How to Handle Asynchronous Tasks with Node.js and BullMQ

Updated on August 21, 2023
How to Handle Asynchronous Tasks with Node.js and BullMQ header image


Asynchronous programming is a paradigm that enables task execution concurrently and independently. Tasks do not wait for each other to complete before running next. BullMQ is a queueing system that's implemented on top of Redis to deliver a fast and scalable implementation of a distributed queue.

This article explains how to handle asynchronous tasks with Node.js and BullMQ. You are to create a queueing system that extracts audio from any given video. This is useful when converting videos into audio that for sharing on other platforms such as podcasts.


Before you begin:

Redis Installation

Redis is an in-memory database commonly used as a cache or message broker. The in-memory capability makes Redis a low-latency and high-throughput option. In this section, install the Redis database server and use it to store videos in a queue before processing them into audio.

  1. Redis is available in the main Ubuntu APT repository, update the server packages

     $ sudo apt update
  2. Install Redis server

     $ sudo apt install redis-server
  3. BullMQ requires a Redis version higher than 5.0. Verify the installed version

     $ redis-server --version


     Redis server v=6.0.16 sha=00000000:0 malloc=jemalloc-5.2.1 bits=64 build=a3fdef44459b3ad6
  4. Verify that the Redis database is running correctly

     $ redis-cli PING



Set Up the Project Directory

BULLMQ is the project's root directory, and below is the proper directory tree.

        |_ utils
            | audioUtils.js
        |_ queues
            | audioQueue.js
        |_ routes
            | audioRoutes.js
        |_ public
            |_ audios
            |_ videos
        | index.js
       | form.ejs
       | head.ejs
       | result.ejs
           | main.css
  1. Switch to your user home directory

     $ cd /home/example-user/
  2. Create the project directories using the following command

     $ mkdir -p BULLMQ/backend/utils && touch BULLMQ/backend/utils/audioUtils.js && mkdir -p BULLMQ/backend/queues && touch BULLMQ/backend/queues/audioQueue.js && mkdir -p BULLMQ/backend/routes && touch BULLMQ/backend/routes/audioRoutes.js && mkdir -p BULLMQ/backend/public/audios && mkdir -p BULLMQ/backend/public/videos && touch BULLMQ/backend/index.js && mkdir -p BULLMQ/views && touch BULLMQ/views/form.ejs && touch BULLMQ/views/head.ejs && touch BULLMQ/views/result.ejs && mkdir -p BULLMQ/public/css && touch BULLMQ/public/css/main.css

Install Project Dependencies

  1. Install all project dependencies using the following command

     $ npm install @bull-board/api @bull-board/express bullmq express express-fileupload fluent-ffmpeg ioredis

    Below is what each dependency handles in the project:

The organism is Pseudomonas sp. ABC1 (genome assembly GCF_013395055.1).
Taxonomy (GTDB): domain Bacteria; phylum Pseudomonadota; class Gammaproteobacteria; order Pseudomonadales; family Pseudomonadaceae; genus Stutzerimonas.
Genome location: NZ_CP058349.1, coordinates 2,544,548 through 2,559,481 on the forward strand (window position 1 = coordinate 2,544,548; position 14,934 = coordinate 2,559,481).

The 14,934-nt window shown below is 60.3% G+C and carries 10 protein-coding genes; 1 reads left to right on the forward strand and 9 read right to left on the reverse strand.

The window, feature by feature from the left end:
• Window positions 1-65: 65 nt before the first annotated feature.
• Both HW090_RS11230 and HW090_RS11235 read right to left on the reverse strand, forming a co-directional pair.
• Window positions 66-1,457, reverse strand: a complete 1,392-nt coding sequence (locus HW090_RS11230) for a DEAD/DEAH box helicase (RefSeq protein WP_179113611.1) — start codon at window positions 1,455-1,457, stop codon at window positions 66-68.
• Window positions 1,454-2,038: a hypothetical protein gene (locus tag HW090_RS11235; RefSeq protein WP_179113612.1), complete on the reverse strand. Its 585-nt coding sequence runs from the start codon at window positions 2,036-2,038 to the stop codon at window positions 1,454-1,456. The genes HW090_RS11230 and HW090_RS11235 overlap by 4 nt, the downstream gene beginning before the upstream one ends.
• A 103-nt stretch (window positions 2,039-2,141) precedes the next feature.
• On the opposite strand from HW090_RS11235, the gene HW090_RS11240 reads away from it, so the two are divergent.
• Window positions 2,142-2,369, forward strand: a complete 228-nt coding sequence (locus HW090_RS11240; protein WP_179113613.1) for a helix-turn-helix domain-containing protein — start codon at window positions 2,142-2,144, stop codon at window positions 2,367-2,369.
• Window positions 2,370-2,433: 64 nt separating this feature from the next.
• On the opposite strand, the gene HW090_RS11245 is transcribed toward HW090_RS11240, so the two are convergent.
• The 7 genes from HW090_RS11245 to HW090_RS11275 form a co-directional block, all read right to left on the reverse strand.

• @bull-board/api - Provides an API for monitoring and managing Bull queues
    • @bull-board/express - Acts as a middleware that adds a monitoring dashboard between Express.js and the Bull monitoring dashboard
    • bullmq - The queue management system capable of handling background jobs and messages
    • express - The Web application framework for building REST APIs
    • express-fileupload - Enables file uploads in Express
    • fluent-ffmpeg - A command line tool that opens a connection to FFmpeg
    • ioredis - Enables a connection to the Redis database
  2. Install the pm2 process manager package

     $ sudo npm install -g pm2

    The above command installs the pm2 package used to load balance, monitor processes, clustering, and perform automatic restarts

    By functionality, pm2 monitors the server created by express. The express-fileupload acts as a middleware that handles the video uploads. The system adds the video to the bullmq queue for processing, and fluent-ffmpeg fetches and processes the uploaded video in the queue

    In the background, the queue utilizes a Redis connection enabled by ioredis. @bull-board/api and @bull-board/express enable a user interface that visualizes how and when the jobs in the queue get processed

  3. When successful, install FFmpeg

     $ sudo apt install ffmpeg

    The above command install FFmpeg used to convert different video and audio formats, resize videos, alter sample rates, and capture video or audio streams

Set Up the Frontend Interface

On the web interface, video uploads use a form to select the target source file. In this section, use ejs to render the web pages required for this project. ejs is a templating engine commonly used with express to generate HTML within Javascript, and it's suitable for rendering dynamic content. Set up the necessary ejs files as described in the steps below.

  1. Using a Linux text editor such as Nano, edit the BULLMQ/views/head.ejs file

     $ nano BULLMQ/views/head.ejs
  2. Add the following code to the file

     <meta charset="UTF-8" />
     <meta http-equiv="X-UA-Compatible" content="IE=edge" />
     <meta name="viewport" content="width=device-width, initial-scale=1.0" />
     <title>Image Processor</title>
     <link rel="stylesheet" href="css/main.css" />

    Save and close the file

    The above code links the CSS file used to style all web pages in the project.

  3. Edit the BULLMQ/views/form.ejs file

     $ nano BULLMQ/views/form.ejs
  4. Add the following code to the file

     <!DOCTYPE html>
     <html lang="en">
       <%- include('./head'); %>
         <div class="home-wrapper">
           <h1>Video Processor</h1>
           <form action="/upload" method="POST" enctype="multipart/form-data">
             placeholder="Select Video from your computer"
            <button type="submit">Upload Video</button>